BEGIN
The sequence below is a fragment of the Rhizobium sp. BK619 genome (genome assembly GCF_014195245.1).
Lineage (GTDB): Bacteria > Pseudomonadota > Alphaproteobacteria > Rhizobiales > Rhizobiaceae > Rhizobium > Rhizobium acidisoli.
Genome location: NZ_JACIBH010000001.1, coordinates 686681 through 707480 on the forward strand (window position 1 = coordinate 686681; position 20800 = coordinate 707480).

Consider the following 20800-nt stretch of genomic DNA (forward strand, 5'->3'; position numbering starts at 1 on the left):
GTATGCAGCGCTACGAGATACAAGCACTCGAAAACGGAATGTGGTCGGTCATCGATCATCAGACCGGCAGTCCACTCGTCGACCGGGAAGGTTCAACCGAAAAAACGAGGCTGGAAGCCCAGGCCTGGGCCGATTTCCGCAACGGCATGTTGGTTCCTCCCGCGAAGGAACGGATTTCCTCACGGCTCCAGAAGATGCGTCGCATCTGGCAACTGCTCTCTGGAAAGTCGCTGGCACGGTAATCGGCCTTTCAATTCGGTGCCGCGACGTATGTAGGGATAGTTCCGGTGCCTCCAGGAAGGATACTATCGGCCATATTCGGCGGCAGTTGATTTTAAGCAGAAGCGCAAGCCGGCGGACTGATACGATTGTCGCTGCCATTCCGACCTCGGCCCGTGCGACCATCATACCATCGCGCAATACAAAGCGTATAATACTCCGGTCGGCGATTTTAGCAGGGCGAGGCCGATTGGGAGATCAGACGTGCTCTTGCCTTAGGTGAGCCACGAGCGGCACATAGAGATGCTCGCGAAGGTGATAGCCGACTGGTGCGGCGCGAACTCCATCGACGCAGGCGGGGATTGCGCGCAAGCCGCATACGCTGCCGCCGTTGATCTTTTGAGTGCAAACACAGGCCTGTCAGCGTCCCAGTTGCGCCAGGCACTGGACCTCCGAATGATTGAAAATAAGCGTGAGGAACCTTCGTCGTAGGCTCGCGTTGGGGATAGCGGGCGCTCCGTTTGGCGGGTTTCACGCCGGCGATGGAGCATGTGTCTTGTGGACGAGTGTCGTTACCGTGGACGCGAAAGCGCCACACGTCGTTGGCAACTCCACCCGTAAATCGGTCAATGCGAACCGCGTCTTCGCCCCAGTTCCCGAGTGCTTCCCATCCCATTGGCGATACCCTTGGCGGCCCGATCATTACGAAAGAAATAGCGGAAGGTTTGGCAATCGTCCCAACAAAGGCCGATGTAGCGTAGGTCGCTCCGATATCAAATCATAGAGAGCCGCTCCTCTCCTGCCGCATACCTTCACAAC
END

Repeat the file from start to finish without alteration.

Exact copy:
The sequence below is a fragment of the Rhizobium sp. BK619 genome (genome assembly GCF_014195245.1).
Lineage (GTDB): Bacteria > Pseudomonadota > Alphaproteobacteria > Rhizobiales > Rhizobiaceae > Rhizobium > Rhizobium acidisoli.
Genome location: NZ_JACIBH010000001.1, coordinates 686681 through 707480 on the forward strand (window position 1 = coordinate 686681; position 20800 = coordinate 707480).

Consider the following 20800-nt stretch of genomic DNA (forward strand, 5'->3'; position numbering starts at 1 on the left):
GTATGCAGCGCTACGAGATACAAGCACTCGAAAACGGAATGTGGTCGGTCATCGATCATCAGACCGGCAGTCCACTCGTCGACCGGGAAGGTTCAACCGAAAAAACGAGGCTGGAAGCCCAGGCCTGGGCCGATTTCCGCAACGGCATGTTGGTTCCTCCCGCGAAGGAACGGATTTCCTCACGGCTCCAGAAGATGCGTCGCATCTGGCAACTGCTCTCTGGAAAGTCGCTGGCACGGTAATCGGCCTTTCAATTCGGTGCCGCGACGTATGTAGGGATAGTTCCGGTGCCTCCAGGAAGGATACTATCGGCCATATTCGGCGGCAGTTGATTTTAAGCAGAAGCGCAAGCCGGCGGACTGATACGATTGTCGCTGCCATTCCGACCTCGGCCCGTGCGACCATCATACCATCGCGCAATACAAAGCGTATAATACTCCGGTCGGCGATTTTAGCAGGGCGAGGCCGATTGGGAGATCAGACGTGCTCTTGCCTTAGGTGAGCCACGAGCGGCACATAGAGATGCTCGCGAAGGTGATAGCCGACTGGTGCGGCGCGAACTCCATCGACGCAGGCGGGGATTGCGCGCAAGCCGCATACGCTGCCGCCGTTGATCTTTTGAGTGCAAACACAGGCCTGTCAGCGTCCCAGTTGCGCCAGGCACTGGACCTCCGAATGATTGAAAATAAGCGTGAGGAACCTTCGTCGTAGGCTCGCGTTGGGGATAGCGGGCGCTCCGTTTGGCGGGTTTCACGCCGGCGATGGAGCATGTGTCTTGTGGACGAGTGTCGTTACCGTGGACGCGAAAGCGCCACACGTCGTTGGCAACTCCACCCGTAAATCGGTCAATGCGAACCGCGTCTTCGCCCCAGTTCCCGAGTGCTTCCCATCCCATTGGCGATACCCTTGGCGGCCCGATCATTACGAAAGAAATAGCGGAAGGTTTGGCAATCGTCCCAACAAAGGCCGATGTAGCGTAGGTCGCTCCGATATCAAATCATAGAGAGCCGCTCCTCTCCTGCCGCATACCTTCACAAC